Yesterday the city council voted in favour of stadium reconstruction, today Karlsruher SC invited supporters for the final game of Wildparkstadion. Demolition is coming fast!
After two years of analysis and debates (only on the latest proposal, there was a decade of talking before!), things are suddenly moving really fast in Karlsruhe. Yesterday evening the city council voted in favour of Wildparkstadion's demolition and construction of its 35,000-capacity successor. Already today Karlsruher SC invited supporters for the official farewell game, to be held on November 3.
Council not unanimous
Yesterday's decision came late, just before 7pm, preceded by a heated debate about the stadium's financing and rationality. The new venue is expected to cost around €120 million, which should be recovered from annual payments by the football club, over the period of 35 years.
However, KSC's finances aren't stable at present, following the team's relegation to 3. Liga. This is why some members of the council, notably from AfD, suggested the team could fail to deliver on such scheme, putting more of a burden on taxpayers.
At the same time there seems to be no reasonable alternative. Major renovation of the existing stadium was estimated at €60 million. That estimate doesn't include rapid inflation in construction costs across Germany, however, and would result in a barely up-to-date stadium.
Thus the decision to push for publicly-financed reconstruction. In order to save some cost to taxpayers, shareholders of the football club had agreed to cover the new stadium's parking, worth some €7-8 million.
In the end decision showed strong majority in favour: 30 for, 17 against, 0 abstentions.
Please mind, the above rendering is preliminary only, it doesn't show the final design. The official concept will be revealed on November 22.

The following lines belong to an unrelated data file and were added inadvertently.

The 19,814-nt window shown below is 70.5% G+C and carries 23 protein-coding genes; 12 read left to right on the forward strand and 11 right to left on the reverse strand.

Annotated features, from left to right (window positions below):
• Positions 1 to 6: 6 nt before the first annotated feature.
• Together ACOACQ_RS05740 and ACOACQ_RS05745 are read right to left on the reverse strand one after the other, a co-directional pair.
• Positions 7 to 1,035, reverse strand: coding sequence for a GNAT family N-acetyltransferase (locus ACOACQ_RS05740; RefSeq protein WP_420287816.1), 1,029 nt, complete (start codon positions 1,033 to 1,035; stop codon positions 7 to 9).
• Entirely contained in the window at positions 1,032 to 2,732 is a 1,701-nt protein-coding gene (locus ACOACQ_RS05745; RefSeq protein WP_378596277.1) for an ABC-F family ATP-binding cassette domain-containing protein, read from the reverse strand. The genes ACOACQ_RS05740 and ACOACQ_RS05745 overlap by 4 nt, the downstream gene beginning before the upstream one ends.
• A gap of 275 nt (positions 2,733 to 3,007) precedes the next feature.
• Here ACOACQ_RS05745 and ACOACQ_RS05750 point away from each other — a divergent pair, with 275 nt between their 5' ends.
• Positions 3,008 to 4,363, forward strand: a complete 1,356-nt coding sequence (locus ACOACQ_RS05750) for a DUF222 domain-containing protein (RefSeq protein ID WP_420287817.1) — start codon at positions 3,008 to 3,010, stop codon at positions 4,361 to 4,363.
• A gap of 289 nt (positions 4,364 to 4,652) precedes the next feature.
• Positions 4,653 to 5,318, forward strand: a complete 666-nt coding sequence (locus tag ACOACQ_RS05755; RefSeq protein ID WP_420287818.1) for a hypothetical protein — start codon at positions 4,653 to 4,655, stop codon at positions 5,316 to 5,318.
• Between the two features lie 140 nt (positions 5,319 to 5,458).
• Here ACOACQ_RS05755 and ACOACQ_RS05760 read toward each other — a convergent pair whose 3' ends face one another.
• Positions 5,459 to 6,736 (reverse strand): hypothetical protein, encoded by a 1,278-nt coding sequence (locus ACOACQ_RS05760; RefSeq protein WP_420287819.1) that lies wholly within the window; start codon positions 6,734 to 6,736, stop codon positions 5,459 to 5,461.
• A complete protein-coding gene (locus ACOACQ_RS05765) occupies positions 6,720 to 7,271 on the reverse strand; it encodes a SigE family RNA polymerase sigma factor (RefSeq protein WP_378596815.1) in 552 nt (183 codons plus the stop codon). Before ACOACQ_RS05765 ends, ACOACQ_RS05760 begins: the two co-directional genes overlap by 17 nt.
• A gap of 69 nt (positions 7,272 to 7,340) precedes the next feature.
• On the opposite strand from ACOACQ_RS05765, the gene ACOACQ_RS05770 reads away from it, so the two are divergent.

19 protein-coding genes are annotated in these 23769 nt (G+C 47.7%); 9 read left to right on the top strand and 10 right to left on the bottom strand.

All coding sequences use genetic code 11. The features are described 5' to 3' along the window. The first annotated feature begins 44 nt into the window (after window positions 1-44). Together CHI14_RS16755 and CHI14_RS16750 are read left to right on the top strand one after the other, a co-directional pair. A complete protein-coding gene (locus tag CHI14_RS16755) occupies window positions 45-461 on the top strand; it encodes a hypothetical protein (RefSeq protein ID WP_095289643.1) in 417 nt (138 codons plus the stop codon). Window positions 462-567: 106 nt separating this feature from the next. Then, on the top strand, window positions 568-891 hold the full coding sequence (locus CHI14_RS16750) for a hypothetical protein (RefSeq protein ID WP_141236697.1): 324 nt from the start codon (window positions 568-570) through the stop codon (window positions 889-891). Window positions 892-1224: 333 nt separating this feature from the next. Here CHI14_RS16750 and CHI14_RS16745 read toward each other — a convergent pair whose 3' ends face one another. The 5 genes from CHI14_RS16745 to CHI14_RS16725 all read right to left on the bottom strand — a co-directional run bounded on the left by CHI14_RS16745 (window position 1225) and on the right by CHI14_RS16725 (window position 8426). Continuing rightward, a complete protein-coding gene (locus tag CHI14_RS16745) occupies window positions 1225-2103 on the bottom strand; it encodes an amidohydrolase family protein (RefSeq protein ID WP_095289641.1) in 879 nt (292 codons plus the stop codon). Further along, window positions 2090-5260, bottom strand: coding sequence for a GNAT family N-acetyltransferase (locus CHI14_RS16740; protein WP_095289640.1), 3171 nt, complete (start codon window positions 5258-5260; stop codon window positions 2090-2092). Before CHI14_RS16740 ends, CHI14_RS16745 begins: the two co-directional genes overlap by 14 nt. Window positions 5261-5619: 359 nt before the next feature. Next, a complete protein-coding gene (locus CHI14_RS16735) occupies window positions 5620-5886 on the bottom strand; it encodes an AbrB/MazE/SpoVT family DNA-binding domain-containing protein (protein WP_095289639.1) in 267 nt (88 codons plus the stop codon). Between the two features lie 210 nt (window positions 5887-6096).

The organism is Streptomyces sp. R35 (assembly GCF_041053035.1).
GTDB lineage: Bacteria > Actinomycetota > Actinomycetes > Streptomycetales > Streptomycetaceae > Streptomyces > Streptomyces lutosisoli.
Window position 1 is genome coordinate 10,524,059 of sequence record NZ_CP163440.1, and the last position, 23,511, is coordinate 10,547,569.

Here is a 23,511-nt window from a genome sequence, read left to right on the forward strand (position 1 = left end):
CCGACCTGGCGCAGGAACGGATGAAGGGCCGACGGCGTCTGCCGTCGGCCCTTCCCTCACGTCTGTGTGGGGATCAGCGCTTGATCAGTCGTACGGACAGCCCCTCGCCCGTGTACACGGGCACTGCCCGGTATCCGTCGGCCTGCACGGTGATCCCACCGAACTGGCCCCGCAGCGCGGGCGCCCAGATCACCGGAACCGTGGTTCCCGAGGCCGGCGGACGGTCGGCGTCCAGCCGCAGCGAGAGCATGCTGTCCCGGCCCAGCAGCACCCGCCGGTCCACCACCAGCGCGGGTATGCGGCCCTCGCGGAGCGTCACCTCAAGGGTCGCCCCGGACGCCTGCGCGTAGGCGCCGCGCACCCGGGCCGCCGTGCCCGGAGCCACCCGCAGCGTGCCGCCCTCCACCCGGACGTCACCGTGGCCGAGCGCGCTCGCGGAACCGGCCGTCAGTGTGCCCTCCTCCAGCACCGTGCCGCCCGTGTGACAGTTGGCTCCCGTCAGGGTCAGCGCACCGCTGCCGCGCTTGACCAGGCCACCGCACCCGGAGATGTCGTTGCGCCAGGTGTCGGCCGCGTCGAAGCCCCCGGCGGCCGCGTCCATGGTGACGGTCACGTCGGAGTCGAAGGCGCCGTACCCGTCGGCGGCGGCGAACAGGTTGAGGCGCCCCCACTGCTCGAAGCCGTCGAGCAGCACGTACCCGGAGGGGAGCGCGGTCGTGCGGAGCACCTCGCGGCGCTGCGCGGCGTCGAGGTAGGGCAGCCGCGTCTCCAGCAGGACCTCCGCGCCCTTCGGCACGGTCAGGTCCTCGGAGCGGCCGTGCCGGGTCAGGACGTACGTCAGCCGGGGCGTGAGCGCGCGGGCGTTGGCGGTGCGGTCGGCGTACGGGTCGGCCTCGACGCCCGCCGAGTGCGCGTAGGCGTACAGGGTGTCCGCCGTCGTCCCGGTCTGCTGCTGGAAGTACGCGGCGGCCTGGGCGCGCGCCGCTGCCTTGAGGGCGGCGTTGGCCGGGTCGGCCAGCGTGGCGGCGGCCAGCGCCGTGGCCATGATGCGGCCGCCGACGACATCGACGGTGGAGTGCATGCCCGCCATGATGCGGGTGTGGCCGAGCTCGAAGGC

Demolition just days away
Already on November 5 heavy machinery will begin work on demolition of Wildparkstadion. First to go is the northern curve (sections A1-A4) and its floodlights. Once the site is cleared, a new temporary stand will be delivered behind the northern goal to allow fans inside even during works.
Fot: Sven Scharr (cc: by)
Once this phase is done, identical steps will be taken in the south, where away fans stand. The goal is to allow no fewer than 15,000 spectators throughout the reconstruction. Detailed phasing should be known shortly, however delivery is expected to come in 2022.
Just hours after green light from the city council, KSC invited all supporters to the very last game with all blocks of the current ground open to the public. On November 3 the team will face Würzburger Kickers in what's designed to be a trip back in time to 1955, when the original stadium was opened.
It's all going to be retro: posters, tickets, even souvenir drinking cups. That's the conventional part. More notable is the unique jersey design, aimed to mimic the one from August, 1955. Even the sponsor, Klaiber, agreed for his original logo to be removed and only outlined in different shade of blue, blending with the blue shirt. Such jerseys will be sold to the public, but only in limited series of, you guessed correctly, 1,955.
And finally, the best part: tickets will cost as much as they did in 1955. Back then entrance to the stadium was priced at 10-20 marks, which means roughly €5-10 (by exchange rates from when the euro was introduced). Which is a really fair price for terracing (€5) and seating (€10), we have to say!